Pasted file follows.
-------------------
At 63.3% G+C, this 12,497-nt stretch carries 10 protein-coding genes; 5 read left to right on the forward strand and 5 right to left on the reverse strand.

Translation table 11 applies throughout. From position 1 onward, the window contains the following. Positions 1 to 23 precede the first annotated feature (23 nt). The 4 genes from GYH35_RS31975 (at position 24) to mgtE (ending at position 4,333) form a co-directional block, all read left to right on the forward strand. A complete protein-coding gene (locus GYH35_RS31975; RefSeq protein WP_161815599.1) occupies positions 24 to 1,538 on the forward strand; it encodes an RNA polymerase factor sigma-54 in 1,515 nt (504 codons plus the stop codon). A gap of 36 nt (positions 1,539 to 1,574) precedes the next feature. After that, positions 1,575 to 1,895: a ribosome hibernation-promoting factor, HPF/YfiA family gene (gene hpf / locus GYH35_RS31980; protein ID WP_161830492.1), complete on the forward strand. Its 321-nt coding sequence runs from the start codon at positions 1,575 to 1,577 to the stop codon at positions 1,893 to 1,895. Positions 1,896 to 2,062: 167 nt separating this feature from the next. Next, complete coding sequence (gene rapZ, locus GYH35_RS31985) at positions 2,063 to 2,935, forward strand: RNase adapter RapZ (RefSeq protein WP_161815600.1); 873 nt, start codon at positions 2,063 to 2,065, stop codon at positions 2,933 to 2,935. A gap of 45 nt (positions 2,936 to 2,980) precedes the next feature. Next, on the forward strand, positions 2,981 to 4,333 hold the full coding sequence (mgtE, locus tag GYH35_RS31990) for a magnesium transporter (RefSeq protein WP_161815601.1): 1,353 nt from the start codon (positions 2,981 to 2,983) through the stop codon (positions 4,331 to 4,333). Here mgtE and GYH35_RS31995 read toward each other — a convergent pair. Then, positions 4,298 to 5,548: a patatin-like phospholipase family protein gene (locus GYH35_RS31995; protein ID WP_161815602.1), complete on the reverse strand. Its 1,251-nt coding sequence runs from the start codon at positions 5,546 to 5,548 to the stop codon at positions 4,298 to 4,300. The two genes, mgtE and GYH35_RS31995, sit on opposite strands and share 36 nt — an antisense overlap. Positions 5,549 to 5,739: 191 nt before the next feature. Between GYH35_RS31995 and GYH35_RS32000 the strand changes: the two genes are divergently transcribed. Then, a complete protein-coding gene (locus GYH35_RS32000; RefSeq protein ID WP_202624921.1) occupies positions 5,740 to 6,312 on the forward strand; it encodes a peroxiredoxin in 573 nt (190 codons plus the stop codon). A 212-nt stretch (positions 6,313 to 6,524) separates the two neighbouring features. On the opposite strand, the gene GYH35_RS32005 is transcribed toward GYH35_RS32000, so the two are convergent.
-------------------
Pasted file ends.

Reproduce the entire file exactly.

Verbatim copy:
At 63.3% G+C, this 12,497-nt stretch carries 10 protein-coding genes; 5 read left to right on the forward strand and 5 right to left on the reverse strand.

Translation table 11 applies throughout. From position 1 onward, the window contains the following. Positions 1 to 23 precede the first annotated feature (23 nt). The 4 genes from GYH35_RS31975 (at position 24) to mgtE (ending at position 4,333) form a co-directional block, all read left to right on the forward strand. A complete protein-coding gene (locus GYH35_RS31975; RefSeq protein WP_161815599.1) occupies positions 24 to 1,538 on the forward strand; it encodes an RNA polymerase factor sigma-54 in 1,515 nt (504 codons plus the stop codon). A gap of 36 nt (positions 1,539 to 1,574) precedes the next feature. After that, positions 1,575 to 1,895: a ribosome hibernation-promoting factor, HPF/YfiA family gene (gene hpf / locus GYH35_RS31980; protein ID WP_161830492.1), complete on the forward strand. Its 321-nt coding sequence runs from the start codon at positions 1,575 to 1,577 to the stop codon at positions 1,893 to 1,895. Positions 1,896 to 2,062: 167 nt separating this feature from the next. Next, complete coding sequence (gene rapZ, locus GYH35_RS31985) at positions 2,063 to 2,935, forward strand: RNase adapter RapZ (RefSeq protein WP_161815600.1); 873 nt, start codon at positions 2,063 to 2,065, stop codon at positions 2,933 to 2,935. A gap of 45 nt (positions 2,936 to 2,980) precedes the next feature. Next, on the forward strand, positions 2,981 to 4,333 hold the full coding sequence (mgtE, locus tag GYH35_RS31990) for a magnesium transporter (RefSeq protein WP_161815601.1): 1,353 nt from the start codon (positions 2,981 to 2,983) through the stop codon (positions 4,331 to 4,333). Here mgtE and GYH35_RS31995 read toward each other — a convergent pair. Then, positions 4,298 to 5,548: a patatin-like phospholipase family protein gene (locus GYH35_RS31995; protein ID WP_161815602.1), complete on the reverse strand. Its 1,251-nt coding sequence runs from the start codon at positions 5,546 to 5,548 to the stop codon at positions 4,298 to 4,300. The two genes, mgtE and GYH35_RS31995, sit on opposite strands and share 36 nt — an antisense overlap. Positions 5,549 to 5,739: 191 nt before the next feature. Between GYH35_RS31995 and GYH35_RS32000 the strand changes: the two genes are divergently transcribed. Then, a complete protein-coding gene (locus GYH35_RS32000; RefSeq protein ID WP_202624921.1) occupies positions 5,740 to 6,312 on the forward strand; it encodes a peroxiredoxin in 573 nt (190 codons plus the stop codon). A 212-nt stretch (positions 6,313 to 6,524) separates the two neighbouring features. On the opposite strand, the gene GYH35_RS32005 is transcribed toward GYH35_RS32000, so the two are convergent.